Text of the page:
My next craft column is about two ladies I met at Grand Rapids’ new mega Jo-Ann Fabric & Craft store during the recent grand opening sale. They were stocking up on nylon netting and I was very curious about what they were doing. The next thing they knew I was in their kitchen taking pictures of the process they use to make these great nylon scrubbies they call “dish nets.”
Check back here Sunday to find out more about Roni McNeil and her mother Mary Chappell, the lovely women who taught me how to make these. In the meantime, I’m posting the directions below so you can make a few of your own. These make for great Mother’s Day gifts. Whip up a batch with the kids then let them “test them out,” strategically giving yourself a day off the dishes. And please let me know if there’s anything I need to clarify in the directions.
Dish Net Instructions
– 3 yards nylon netting (Buy 1 yard of three different colors.)
– 12 or so clothespins
– Scissors, ruler and pen OR rotary cutter, mat & and ruled cutting template (You won’t need to mark the netting if you use the rotary cutter and template.)
– Yarn needle
– Cotton crochet yarn
Step 1: Press your netting with an iron on low heat to get all the kinks out.
Step 2: Once smooth, fold each piece of netting into eighths and secure with clothes pins. If using a scissors to cut, use a ruler to mark the netting every 5 1/8 inches. Cut seven strips out of each piece of netting, adjusting clothespins as you go. Do NOT unfold the netting.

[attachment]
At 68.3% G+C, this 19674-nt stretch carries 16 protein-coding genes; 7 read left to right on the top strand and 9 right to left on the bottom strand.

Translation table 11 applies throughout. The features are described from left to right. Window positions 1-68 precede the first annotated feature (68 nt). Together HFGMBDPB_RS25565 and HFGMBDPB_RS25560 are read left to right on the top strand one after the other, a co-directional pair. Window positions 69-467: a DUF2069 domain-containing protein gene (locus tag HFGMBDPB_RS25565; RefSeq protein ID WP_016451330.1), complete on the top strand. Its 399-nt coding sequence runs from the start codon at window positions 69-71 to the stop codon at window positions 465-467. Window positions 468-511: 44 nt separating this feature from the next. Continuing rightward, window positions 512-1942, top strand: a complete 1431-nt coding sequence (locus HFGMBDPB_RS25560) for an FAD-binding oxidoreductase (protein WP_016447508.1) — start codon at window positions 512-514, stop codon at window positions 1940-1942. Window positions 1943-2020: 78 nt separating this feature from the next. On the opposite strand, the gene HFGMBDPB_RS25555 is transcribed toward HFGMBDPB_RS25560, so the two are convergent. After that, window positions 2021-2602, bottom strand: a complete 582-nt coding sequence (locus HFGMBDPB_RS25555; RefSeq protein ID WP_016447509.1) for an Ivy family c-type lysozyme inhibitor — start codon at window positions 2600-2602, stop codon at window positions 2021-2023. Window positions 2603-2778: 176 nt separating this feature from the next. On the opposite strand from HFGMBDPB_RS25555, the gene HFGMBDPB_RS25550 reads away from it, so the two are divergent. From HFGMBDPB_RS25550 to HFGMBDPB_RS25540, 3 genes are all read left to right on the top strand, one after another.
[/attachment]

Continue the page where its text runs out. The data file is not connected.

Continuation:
Step 3: Stack three different colored pieces together. Fold the stack of netting in half lengthwise and press with an iron on low heat. Unfold to reveal the crease you just made. Cut folded ends across the width. (short ends.)
Step 4: Use the yarn needle and a double thickness of crochet cotton to stitch up the middle crease with a running stitch.
Step 5: Stitch to the end, then pull the crochet cotton to gather the nylon. Pull cotton tight and wrap three times around the stitch line. Double knot and cut crochet cotton close to knot.
Step 6: Poof out your dish net into a ball by separating the layers of netting. Trim stray pieces of netting with scissors if necessary.
Step 7: Give as it as a gift, or use your dish net to wash the dishes or fresh veggies, scrub the tub or bumper of your car. When slightly damp, these work as great lint removers, too. Enjoy!
Below you’ll find my speedy made-for-TV run-thru of this project. The segment aired live this morning on WZZM Channel 13’s “Take Five & Company.” (I stayed up late to make the new apron and flower corsage I’m wearing, but more about that later.)